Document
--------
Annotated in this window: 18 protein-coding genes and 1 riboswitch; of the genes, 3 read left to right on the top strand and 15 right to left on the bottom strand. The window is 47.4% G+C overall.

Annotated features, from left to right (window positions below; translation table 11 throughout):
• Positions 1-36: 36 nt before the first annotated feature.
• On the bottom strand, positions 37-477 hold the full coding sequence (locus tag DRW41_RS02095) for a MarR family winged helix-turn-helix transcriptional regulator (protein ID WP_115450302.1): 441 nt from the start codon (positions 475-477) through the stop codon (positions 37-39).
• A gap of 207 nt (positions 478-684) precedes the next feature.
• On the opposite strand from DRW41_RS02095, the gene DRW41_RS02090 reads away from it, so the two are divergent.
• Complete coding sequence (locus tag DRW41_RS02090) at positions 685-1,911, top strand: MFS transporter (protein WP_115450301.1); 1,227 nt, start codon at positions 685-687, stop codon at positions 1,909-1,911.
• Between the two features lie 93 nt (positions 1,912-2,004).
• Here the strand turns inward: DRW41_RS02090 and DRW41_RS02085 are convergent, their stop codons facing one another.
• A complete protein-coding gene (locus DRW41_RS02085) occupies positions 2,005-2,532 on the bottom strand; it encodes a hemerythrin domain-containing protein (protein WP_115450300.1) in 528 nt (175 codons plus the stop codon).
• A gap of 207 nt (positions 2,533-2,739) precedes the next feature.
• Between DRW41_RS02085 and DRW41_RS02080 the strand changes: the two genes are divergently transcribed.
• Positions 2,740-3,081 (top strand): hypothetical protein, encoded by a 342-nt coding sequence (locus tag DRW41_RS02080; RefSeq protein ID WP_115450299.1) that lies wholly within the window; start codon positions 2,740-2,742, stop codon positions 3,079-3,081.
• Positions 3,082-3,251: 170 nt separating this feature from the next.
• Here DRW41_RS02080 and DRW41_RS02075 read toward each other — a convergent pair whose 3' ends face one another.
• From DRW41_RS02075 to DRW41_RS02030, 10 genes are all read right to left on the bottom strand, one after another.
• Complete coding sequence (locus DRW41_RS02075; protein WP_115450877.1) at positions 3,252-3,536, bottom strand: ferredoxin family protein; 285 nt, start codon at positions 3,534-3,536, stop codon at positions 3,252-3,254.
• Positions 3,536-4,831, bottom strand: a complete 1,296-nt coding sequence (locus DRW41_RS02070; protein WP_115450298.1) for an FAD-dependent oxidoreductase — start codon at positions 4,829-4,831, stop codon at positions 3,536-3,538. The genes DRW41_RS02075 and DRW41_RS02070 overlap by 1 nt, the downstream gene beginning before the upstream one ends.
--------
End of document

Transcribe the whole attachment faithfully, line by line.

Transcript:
Annotated in this window: 18 protein-coding genes and 1 riboswitch; of the genes, 3 read left to right on the top strand and 15 right to left on the bottom strand. The window is 47.4% G+C overall.

Annotated features, from left to right (window positions below; translation table 11 throughout):
• Positions 1-36: 36 nt before the first annotated feature.
• On the bottom strand, positions 37-477 hold the full coding sequence (locus tag DRW41_RS02095) for a MarR family winged helix-turn-helix transcriptional regulator (protein ID WP_115450302.1): 441 nt from the start codon (positions 475-477) through the stop codon (positions 37-39).
• A gap of 207 nt (positions 478-684) precedes the next feature.
• On the opposite strand from DRW41_RS02095, the gene DRW41_RS02090 reads away from it, so the two are divergent.
• Complete coding sequence (locus tag DRW41_RS02090) at positions 685-1,911, top strand: MFS transporter (protein WP_115450301.1); 1,227 nt, start codon at positions 685-687, stop codon at positions 1,909-1,911.
• Between the two features lie 93 nt (positions 1,912-2,004).
• Here the strand turns inward: DRW41_RS02090 and DRW41_RS02085 are convergent, their stop codons facing one another.
• A complete protein-coding gene (locus DRW41_RS02085) occupies positions 2,005-2,532 on the bottom strand; it encodes a hemerythrin domain-containing protein (protein WP_115450300.1) in 528 nt (175 codons plus the stop codon).
• A gap of 207 nt (positions 2,533-2,739) precedes the next feature.
• Between DRW41_RS02085 and DRW41_RS02080 the strand changes: the two genes are divergently transcribed.
• Positions 2,740-3,081 (top strand): hypothetical protein, encoded by a 342-nt coding sequence (locus tag DRW41_RS02080; RefSeq protein ID WP_115450299.1) that lies wholly within the window; start codon positions 2,740-2,742, stop codon positions 3,079-3,081.
• Positions 3,082-3,251: 170 nt separating this feature from the next.
• Here DRW41_RS02080 and DRW41_RS02075 read toward each other — a convergent pair whose 3' ends face one another.
• From DRW41_RS02075 to DRW41_RS02030, 10 genes are all read right to left on the bottom strand, one after another.
• Complete coding sequence (locus DRW41_RS02075; protein WP_115450877.1) at positions 3,252-3,536, bottom strand: ferredoxin family protein; 285 nt, start codon at positions 3,534-3,536, stop codon at positions 3,252-3,254.
• Positions 3,536-4,831, bottom strand: a complete 1,296-nt coding sequence (locus DRW41_RS02070; protein WP_115450298.1) for an FAD-dependent oxidoreductase — start codon at positions 4,829-4,831, stop codon at positions 3,536-3,538. The genes DRW41_RS02075 and DRW41_RS02070 overlap by 1 nt, the downstream gene beginning before the upstream one ends.